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The Payday Loan Business Blueprint for Entrepreneurs

While the debate continues regarding the moral and ethical underpinnings of these types of short-term, comparatively high-interest loans, there is no denying it’s big business for the savvy entrepreneur.

By Andrea DawsonPublished 5 years ago 3 min read

The payday loan industry is doing quite well. Blink and you’ll likely miss another store opening somewhere in your hometown. While the debate continues regarding the moral and ethical underpinnings of these types of short-term, comparatively high-interest loans, there is no denying it’s big business for the savvy entrepreneur. What do you need to know about the highly regulated industry before diving in? It probably goes beyond the capability of a single article to glean enough information to decide whether you should or shouldn’t, but here are some initial considerations to take under advisement.

You Need Startup Funds

While you might hear stories of some guy or girl shoe-stringing this kind of business into existence on $1,000, that is not realistic. A better figure to work with would be about $40,000 for a brick-and-mortar location, less if you go the internet route and more if you sign up with a franchise. You can figure that about $10,000 will go to remodeling the store and initial marketing, with $30,000 kept in reserve to loan out.

Uncle Sam is Watching

Make no mistake about it, when you open a payday loan store, you are going into the lending business, just like any bank. Along with that particular industry goes more regulation than you can imagine unless you have an overly active fantasy life. Your first step should be to find an excellent attorney, one with an intimate knowledge of lending guidelines, and have him draft an agreement for use with customers. But don’t just take his word for it. Do your own research and become familiar with the terms and conditions, applicable interest rates, maturity, repayments, and what you can do in the case of a default.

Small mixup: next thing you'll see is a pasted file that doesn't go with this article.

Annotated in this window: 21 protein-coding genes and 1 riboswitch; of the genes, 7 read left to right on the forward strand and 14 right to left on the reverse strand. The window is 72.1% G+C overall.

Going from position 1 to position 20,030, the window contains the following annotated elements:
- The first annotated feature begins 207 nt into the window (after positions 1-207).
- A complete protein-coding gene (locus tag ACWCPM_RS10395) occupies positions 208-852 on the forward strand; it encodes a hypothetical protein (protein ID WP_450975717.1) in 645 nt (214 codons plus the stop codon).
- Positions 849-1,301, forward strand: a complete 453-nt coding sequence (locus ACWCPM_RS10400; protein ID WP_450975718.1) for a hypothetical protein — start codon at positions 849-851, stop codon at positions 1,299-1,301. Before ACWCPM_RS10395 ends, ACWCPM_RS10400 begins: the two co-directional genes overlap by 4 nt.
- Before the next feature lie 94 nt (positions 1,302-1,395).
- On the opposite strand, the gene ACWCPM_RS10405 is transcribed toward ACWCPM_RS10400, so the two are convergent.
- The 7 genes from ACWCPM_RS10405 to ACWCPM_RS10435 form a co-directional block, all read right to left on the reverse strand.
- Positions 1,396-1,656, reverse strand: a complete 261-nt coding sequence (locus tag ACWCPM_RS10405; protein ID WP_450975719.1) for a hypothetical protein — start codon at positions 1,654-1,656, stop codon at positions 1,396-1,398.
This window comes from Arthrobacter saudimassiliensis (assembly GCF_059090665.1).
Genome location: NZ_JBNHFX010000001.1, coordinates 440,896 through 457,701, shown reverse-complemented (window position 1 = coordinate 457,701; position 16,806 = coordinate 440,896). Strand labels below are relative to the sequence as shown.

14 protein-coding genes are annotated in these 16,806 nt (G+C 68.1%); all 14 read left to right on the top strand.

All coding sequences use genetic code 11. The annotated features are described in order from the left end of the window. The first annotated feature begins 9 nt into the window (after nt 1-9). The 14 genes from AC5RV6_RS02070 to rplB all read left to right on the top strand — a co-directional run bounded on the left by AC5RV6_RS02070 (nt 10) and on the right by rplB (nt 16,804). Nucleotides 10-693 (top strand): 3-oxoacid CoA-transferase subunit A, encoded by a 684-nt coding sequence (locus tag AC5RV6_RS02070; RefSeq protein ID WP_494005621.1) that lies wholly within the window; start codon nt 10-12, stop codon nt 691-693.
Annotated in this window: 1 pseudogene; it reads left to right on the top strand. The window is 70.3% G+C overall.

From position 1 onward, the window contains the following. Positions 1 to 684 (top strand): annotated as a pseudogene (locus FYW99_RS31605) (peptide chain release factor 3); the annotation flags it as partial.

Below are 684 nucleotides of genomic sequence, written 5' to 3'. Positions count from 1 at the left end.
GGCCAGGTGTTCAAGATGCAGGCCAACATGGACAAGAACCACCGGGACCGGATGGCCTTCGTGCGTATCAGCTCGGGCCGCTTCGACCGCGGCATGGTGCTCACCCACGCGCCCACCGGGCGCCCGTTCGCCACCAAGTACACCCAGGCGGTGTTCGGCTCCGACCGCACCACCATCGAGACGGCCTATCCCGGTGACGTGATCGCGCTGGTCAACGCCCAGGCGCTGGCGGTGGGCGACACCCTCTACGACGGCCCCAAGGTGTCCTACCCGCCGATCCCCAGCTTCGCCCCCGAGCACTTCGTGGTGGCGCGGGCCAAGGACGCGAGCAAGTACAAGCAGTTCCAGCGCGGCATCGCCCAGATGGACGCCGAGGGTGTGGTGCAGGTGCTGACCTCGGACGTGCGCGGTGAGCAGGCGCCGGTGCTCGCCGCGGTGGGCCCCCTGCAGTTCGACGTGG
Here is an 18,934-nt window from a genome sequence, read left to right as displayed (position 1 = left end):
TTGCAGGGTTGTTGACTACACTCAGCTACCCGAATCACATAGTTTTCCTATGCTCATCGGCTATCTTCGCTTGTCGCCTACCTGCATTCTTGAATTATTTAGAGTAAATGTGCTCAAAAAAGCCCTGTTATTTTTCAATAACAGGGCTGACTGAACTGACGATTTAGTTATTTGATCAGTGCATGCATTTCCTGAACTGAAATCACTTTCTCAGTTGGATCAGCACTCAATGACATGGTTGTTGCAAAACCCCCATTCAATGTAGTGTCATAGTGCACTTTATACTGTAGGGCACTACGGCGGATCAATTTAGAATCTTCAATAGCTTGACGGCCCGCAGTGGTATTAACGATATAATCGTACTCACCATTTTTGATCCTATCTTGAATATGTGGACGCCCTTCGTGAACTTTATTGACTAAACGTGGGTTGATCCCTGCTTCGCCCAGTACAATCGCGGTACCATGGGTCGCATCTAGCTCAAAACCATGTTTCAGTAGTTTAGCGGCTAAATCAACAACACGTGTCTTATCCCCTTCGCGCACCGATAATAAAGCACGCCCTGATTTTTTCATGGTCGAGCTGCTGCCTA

Problem Customers

There’s no way to pretty up the reality that a payday lender is doing business with those who have bad credit and likely have burned bridges with more traditional avenues of procuring money. Willfully or through bad circumstances, there will be people who fail to make payments and then disappear. This is one of the reasons you need a decent amount of capital to get started. You’ve got to be able to weather the worst case scenario when several loans at a time turn bad.

Stick to Your Standards

With the previous section in mind, you probably already realize that it is incumbent upon the payday loan owner to develop a sixth sense for sniffing out bad news customers. You also should put in place ironclad standards for employees to follow when assessing a potential customer’s ability and inclination to pay back what he or she borrows. Documents you should ask to see would include a recent pay slip, last year’s tax return, some sort of picture identification, and their social security card. These basics will go a long way towards separating good risks from those with no more than a snowball’s chance in — well, you know where — at sticking to the agreement.

A critical point is you must have a systematic way to arrive at the denial decision. Otherwise, you risk accusations of discrimination and a load of legal trouble from the federal government. In case you were wondering, you do not want the feds breathing down your neck.

The Bottom Line

A final word of advice is to always go over the terms of the contract carefully with each borrower. The more information you can give them, the better for both of you. You’ll find the industry is populated primarily with hardworking people going through bad times, but who will make every effort to pay back what they owe you. Honor them, but be on the lookout for the other types, the ones who are looking to take your money and vanish.


About the Creator

Andrea Dawson

A fitness blogger and a personal trainer.

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